The terms duvet and comforter are often (incorrectly) used interchangeably to mean the same thing. But while extremely similar, what you may not have realised is that there are a series of subtle differences between the two that’ll change your sleeping experience.
To straighten things out, in this article, we’ve explained what each is, as well as delving into the differences between a comforter vs duvet. So, without further ado, lets help you make your next bedding decision…
What is a duvet?
It’s a term you’ve likely heard all your life, but what exactly is the definition of a duvet? Well, in simple terms, a duvet is a soft-stuffed quilt that’s filled with anything from down and feathers to warming wool or ethically sourced bamboo. Deciding on a duvet filling is an important process, so before investing in new bedding, make sure to find one that suits you.
The filled duvet is then paired with a removable outer casing, which can give your duvet character, extra comfort, and added softness.
What is a bed comforter?
A comforter is a thick and cosy stuffed blanket that lays on top of your bedding. Sounds similar to a duvet, right? Well, almost, but not quite.
Unlike a duvet, a comforter doesn’t require a cover; instead, it’s a straight-out-of-the-packet sleeping solution that comes complete with a comfortable attached outer casing. This means you can throw it straight onto your bed and start enjoying the benefits immediately without struggling to put a duvet cover on. Think of it as a slightly thinner all-in-one duvet and duvet cover combination.
The main differences between a duvet and comforter
Though a duvet and comforter might appear extremely similar, sometimes even indistinguishable, there are some key differences to be aware of:
- Cover vs no cover: While a duvet requires a cover to protect the stuffed blanket from dirt and grime, a comforter comes equipped with an attached outer casing. To improve hygiene and ensure your comforter stays cleaner for longer, people often sleep beneath a top sheet with the blanket on top.
- Ready to use: Because a comforter doesn’t require a cover, you can add it to your bedding and enjoy the benefits immediately. In contrast, a duvet requires an additional casing, so you’ll need to go through the process of separately choosing a cover and putting it on your quilt.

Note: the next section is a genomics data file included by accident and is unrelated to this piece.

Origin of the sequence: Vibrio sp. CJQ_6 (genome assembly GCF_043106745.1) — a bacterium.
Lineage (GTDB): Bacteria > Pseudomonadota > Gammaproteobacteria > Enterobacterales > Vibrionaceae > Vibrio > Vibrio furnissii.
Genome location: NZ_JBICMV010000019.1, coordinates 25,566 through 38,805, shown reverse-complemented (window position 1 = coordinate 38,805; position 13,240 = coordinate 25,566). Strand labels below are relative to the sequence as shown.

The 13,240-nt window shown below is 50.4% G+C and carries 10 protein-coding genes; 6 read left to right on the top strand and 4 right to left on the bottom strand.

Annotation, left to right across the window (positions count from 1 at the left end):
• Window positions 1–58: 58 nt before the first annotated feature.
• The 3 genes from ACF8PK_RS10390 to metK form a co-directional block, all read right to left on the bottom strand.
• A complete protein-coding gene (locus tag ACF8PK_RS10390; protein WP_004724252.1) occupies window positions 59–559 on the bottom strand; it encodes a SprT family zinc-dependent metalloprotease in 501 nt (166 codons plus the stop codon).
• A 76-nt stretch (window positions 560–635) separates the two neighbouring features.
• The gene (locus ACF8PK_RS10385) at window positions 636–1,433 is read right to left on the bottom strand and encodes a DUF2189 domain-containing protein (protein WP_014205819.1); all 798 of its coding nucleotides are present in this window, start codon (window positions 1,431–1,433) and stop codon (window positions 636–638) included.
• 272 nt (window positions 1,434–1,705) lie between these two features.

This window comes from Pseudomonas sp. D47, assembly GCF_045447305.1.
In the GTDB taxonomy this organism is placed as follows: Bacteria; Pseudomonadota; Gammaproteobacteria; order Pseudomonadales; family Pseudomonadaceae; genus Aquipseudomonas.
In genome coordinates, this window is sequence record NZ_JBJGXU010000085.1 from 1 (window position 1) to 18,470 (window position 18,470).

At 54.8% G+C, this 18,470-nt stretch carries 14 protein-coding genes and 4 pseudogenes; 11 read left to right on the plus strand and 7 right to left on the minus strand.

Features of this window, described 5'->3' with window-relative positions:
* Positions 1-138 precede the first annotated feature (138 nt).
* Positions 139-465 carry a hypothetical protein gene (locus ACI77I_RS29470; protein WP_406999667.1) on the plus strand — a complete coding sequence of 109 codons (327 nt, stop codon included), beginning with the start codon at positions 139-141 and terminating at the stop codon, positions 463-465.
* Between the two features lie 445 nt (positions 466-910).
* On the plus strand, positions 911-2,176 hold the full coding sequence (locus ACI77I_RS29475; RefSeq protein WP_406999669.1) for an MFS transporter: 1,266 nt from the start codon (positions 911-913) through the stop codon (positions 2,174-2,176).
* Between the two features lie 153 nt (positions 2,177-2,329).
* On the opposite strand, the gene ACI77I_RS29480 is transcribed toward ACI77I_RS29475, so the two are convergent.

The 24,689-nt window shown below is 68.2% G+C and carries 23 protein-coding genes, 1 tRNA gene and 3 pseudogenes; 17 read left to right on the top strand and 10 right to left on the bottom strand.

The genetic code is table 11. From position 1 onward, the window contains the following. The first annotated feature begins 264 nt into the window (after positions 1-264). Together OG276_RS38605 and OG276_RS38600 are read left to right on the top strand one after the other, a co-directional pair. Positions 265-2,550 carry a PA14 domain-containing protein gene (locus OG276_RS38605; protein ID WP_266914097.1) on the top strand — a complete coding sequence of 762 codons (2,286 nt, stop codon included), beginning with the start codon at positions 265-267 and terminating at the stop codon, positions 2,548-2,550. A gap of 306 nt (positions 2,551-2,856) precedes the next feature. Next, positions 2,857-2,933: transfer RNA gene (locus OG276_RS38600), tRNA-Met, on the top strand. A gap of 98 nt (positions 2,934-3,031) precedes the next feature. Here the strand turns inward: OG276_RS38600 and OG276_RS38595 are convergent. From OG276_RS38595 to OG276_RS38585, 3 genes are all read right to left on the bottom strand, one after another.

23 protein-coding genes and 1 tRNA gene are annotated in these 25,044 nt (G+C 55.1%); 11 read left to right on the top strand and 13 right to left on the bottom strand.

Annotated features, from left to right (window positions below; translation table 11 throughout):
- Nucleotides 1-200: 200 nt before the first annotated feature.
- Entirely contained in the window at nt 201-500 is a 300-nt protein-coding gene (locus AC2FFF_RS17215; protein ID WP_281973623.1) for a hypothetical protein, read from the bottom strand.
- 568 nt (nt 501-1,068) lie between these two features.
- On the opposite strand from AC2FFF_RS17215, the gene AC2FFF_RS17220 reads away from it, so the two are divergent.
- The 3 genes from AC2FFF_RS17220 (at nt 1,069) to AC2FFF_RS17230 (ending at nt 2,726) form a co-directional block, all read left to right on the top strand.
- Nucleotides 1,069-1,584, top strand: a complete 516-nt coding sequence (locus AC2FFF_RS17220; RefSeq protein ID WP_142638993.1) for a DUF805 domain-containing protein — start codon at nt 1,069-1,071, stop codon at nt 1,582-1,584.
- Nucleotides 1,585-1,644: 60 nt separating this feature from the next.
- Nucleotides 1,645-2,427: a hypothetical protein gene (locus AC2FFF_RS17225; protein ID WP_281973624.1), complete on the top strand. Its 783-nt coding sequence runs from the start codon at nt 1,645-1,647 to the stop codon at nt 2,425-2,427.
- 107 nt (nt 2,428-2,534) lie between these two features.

- Aesthetic: A duvet offers a clean finish to your bedroom, with a single top layer that covers your mattress. Meanwhile, because a comforter typically accompanies a top sheet, they’re often used to provide a layered aesthetic.
- Thickness: Duvets are typically seen as being thicker and heavier than comforters, which can mean they’re more adept at keeping you warm in the winter months. On the flipside, because comforters are generally a little thinner, they’re ideal for summer.
The pros and cons of choosing a duvet
We’ve delved into what a duvet actually is, and how it differs to a comforter, but what are the main benefits and drawbacks to consider?
There are numerous benefits of choosing a duvet, including:
Easy to clean
Keeping your duvet clean is typically quite straightforward, because a duvet cover takes the brunt of any dirt, grime, spills, or stains. While it’s recommended to clean your duvet every six months, you can quickly throw your cover in a weekly wash with your bed sheets and pillow covers.
Because your duvet doesn’t come with an attached cover, you have the flexibility to choose a design that suits your personality and budget. You’ll likely have your go-to style, of course, but you also have the option to build up a selection of patterns and textures for whenever you want to freshen up your space. This versatility often gives duvets the edge over comforters when people are deciding which bedding to choose.
Easy to replace
Just as duvet covers are easy to replace when they’re dirty or you fancy a change of style, they’re also simple to swap out if you notice wear and tear or damage. In most cases, your duvet will remain unaffected, and you can simply put on a new casing.
Making the bed
While you’ll need to fit your cover, once sorted, making the bed with a duvet is a breeze. Duvets are often a thick top layer that don’t typically require a top sheet or extra blanket, meaning all you need to do is lay your quilt over your mattress and you’re set.
Though there are many benefits of choosing a duvet, it’s also important to be aware of the potential drawbacks:
Need a separate cover
Because duvets don’t come with an already-attached outer casing, you’ll need to purchase a set of covers which are often sold separately. This can extend the time spent browsing, but it’s often worth the wait once you finally find a duvet cover you love (we’d recommend eucalyptus silk for ultimate comfort).
The chances are you’ve tried putting a duvet cover on at least once in your life, so you’ll know what we mean when we say it can be a challenge. This is potentially one of the biggest drawbacks of bed duvets, and one of the reasons many people turn to comforters instead.